There is growing interest in developing
commercial cultivation of mushrooms
throughout Africa. This brief focuses
on this practice in Zimbabwe.
Although mushroom growing is not
generally regarded as a traditional
activity in Africa, the collection of wild
mushroom is. Traditionally these were
collected at the start of the rainy
season and knowledge of which types
were good to eat and which were
poisonous was shared between young
and old within the community.
This knowledge is no longer being
passed on, especially in urban areas
so people are becoming reluctant to
eat wild mushrooms. The uptake of
mushroom cultivation has been more
noticeable in urban areas.
Figure 1: Growing oyster mushrooms in plastic bags
inside a mushroom growing house in Zimbabwe. Photo
Credit: Practical Action / Warwick Franklin.
Mushrooms are a valuable source of food and their cultivation can be a viable small-scale
business, but investing in a mushroom growing scheme can be risky so a feasibility study
looking at potential markets and supply chains should be done before starting. A general
understanding of mushroom growing should be obtained through training or literature to
ensure the best chance of success. Some expert assistance will help at this stage.
As well as individual small-scale production, set up options include cooperatives and
community groups that can collaborate in set-up costs, production costs, harvesting and
marketing. It helps not to work in isolation but in joint ventures with regional agro-industries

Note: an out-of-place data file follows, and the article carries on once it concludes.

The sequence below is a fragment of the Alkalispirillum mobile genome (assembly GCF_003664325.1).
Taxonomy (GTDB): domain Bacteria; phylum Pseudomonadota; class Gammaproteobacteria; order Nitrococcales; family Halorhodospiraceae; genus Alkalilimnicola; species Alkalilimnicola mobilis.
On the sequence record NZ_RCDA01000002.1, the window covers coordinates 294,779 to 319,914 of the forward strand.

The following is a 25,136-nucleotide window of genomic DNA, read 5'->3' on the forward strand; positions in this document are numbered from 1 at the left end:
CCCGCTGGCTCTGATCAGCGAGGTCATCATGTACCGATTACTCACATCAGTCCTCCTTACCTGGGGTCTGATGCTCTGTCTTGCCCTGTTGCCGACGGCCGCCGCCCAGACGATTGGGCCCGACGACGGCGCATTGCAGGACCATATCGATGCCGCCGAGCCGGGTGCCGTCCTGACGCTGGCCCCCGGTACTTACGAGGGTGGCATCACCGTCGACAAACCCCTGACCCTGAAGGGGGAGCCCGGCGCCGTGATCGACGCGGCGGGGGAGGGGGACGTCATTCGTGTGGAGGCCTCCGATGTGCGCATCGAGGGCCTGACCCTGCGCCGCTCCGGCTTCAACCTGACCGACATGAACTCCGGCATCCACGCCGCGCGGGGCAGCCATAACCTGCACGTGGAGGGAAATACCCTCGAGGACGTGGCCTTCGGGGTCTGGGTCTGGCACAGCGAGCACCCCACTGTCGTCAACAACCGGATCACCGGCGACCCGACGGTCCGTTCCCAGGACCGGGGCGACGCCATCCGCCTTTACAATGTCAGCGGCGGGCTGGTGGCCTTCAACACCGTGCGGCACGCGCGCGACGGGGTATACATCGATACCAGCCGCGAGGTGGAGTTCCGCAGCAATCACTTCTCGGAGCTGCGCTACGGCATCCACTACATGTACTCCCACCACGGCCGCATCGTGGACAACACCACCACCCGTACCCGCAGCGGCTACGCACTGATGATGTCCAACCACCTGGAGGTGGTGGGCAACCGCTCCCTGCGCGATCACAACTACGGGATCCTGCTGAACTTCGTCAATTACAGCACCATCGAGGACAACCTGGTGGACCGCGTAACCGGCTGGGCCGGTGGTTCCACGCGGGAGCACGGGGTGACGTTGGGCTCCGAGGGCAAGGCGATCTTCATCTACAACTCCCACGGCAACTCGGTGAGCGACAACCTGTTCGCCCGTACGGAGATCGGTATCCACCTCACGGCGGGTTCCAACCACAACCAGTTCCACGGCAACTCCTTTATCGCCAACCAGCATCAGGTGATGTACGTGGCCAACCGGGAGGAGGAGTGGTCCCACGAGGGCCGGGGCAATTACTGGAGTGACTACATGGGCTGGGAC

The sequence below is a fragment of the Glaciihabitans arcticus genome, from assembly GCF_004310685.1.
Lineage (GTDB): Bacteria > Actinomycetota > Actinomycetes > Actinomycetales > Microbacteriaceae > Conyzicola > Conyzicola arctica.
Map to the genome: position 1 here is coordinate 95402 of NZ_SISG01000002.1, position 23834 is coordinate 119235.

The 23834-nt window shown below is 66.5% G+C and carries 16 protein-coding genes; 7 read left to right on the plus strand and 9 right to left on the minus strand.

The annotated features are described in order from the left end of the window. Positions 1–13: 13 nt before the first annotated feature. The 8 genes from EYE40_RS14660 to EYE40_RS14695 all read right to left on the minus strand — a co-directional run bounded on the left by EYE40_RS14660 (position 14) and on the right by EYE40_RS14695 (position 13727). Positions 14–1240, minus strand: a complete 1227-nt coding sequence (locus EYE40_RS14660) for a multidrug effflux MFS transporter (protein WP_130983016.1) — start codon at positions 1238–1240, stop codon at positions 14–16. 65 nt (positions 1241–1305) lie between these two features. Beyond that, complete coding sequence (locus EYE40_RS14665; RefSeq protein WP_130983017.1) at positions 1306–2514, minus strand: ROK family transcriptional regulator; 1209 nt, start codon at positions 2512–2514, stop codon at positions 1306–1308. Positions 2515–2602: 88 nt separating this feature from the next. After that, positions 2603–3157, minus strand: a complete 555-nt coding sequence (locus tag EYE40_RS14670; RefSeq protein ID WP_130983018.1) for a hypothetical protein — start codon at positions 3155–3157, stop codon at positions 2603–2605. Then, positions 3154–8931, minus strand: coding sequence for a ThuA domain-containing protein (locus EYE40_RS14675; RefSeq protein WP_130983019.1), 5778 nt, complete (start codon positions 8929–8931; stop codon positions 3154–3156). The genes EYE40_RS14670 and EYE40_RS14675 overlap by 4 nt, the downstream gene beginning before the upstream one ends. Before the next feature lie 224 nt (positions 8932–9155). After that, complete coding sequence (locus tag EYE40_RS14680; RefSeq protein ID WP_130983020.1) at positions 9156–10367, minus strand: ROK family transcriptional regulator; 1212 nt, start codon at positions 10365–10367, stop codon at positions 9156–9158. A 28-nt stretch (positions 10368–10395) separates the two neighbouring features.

and universities as they can assist with training and extension workshops.
What are mushrooms?
Cultivated mushrooms are edible fungi that grow on decaying organic matter, known as a
substrate. Unlike vegetables they do not rely on sunlight to grow. Mushrooms start as very
small spawns. The spawns will grow in the substrate to produce a fine white fibrous structure
called mycelium. From the mycelium the mushroom fruit is produced. This is the part that is
Mushrooms have a high nutritional value and are high in protein. They are also a good source
of vitamins (B1, B2, B12 and C), essential amino acids, and carbohydrates but are low in fat
and fibre and contain no starch. When fresh they have a very high water content of around
90%. Minerals present include phosphorus, potassium, iron and copper.
Mushrooms grow in bursts known as flushes approximately every 7 to 10 days for a few weeks
with yields falling over time. The first three flushes yield more than 70% of the total. The
growing time will be dependant on type of mushroom and the growing conditions.
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